The rest of the cast is relatively strong, particularly the always-reliable Pearce, who manages to make you feel for his character, despite there being little redeemable qualities to him, least of all when his big secret is revealed. He kills people with impunity, puts others in danger that try to help him, and is generally ill-tempered throughout the entire movie; and yet, you still feel sympathetic towards him, almost in spite of yourself. That’s called solid acting, people.
The film is also beautifully shot, managing to make the Australian outback look both bleak and gorgeous at the same time. The post-apocalyptic Dystopian elements are pretty subtle, and basically boil down to the American dollar being the currency of choice (now that’s science fiction, especially these days!) and people being armed to the teeth and heavily guarding their goods. That’s really all there is to it, so don’t expect any overt sci-fi elements or typical futuristic touches. Here, the future is austere and unforgiving, and not much else.
“The Rover” isn’t a bad movie, per se, but it is a bit of a slog. Some might see it about as exciting as watching paint dry, while others may might find themselves mesmerized by the near-hypnotic pacing. I was somewhat in the middle. I didn’t hate it, but I wasn’t jumping up and down at its brilliance, either. It’s definitely no “Animal Kingdom,” but then, it isn’t trying to be. I think the director made exactly the film he wanted to make, for better or for worse. It won’t be everyone’s cup of tea- but then, what is?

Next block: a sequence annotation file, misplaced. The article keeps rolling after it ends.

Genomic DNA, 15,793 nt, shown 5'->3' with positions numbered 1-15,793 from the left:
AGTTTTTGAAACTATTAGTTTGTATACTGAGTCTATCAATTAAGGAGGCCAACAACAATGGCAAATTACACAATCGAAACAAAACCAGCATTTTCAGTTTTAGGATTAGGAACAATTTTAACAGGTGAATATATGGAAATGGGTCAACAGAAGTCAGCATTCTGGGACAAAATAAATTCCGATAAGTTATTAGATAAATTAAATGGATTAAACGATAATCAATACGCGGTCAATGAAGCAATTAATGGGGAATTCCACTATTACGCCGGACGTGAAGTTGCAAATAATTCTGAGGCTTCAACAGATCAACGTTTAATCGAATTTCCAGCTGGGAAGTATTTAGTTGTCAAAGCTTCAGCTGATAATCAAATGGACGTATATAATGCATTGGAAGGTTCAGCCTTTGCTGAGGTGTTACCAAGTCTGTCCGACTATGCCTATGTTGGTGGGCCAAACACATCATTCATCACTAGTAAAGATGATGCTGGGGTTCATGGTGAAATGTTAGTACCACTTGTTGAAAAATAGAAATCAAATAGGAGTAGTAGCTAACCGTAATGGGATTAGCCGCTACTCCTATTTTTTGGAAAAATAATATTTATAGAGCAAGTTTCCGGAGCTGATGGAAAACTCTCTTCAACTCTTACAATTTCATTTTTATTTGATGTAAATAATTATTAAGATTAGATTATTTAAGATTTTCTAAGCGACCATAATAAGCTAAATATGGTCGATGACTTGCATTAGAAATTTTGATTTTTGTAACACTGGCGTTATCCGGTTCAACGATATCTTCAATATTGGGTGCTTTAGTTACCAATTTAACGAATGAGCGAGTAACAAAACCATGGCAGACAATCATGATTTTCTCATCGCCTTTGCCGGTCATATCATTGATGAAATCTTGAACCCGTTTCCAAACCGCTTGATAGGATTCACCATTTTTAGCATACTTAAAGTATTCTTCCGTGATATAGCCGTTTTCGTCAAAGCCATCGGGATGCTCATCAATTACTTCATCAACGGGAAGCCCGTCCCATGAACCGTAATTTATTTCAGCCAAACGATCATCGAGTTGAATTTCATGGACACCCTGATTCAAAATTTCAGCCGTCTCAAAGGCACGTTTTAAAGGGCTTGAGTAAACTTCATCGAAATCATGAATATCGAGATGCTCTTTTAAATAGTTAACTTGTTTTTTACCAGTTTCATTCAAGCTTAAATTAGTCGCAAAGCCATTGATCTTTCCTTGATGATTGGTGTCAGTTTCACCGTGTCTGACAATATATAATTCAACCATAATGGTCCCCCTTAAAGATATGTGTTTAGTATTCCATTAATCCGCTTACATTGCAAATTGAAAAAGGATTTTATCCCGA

I don’t know that I can go any higher than a C+ at best, but the rating may vary according to your tolerance for this sort of thing. “The Road Warrior” it isn’t, that’s for sure, but neither is it an embarrassment, save maybe the dubious casting of Pattinson. Beyond that, it’s up to you to determine whether it’s your thing or not. As such, renting or watching on TV may be the way to go, if only to save your money, lest it not be to your liking. Michôd definitely has talent, but this is a sophomore slump if I ever saw it. Here’s hoping the third time is the charm for this gifted filmmaker, but for now, “The Rover” is a bit too aimless for its own good.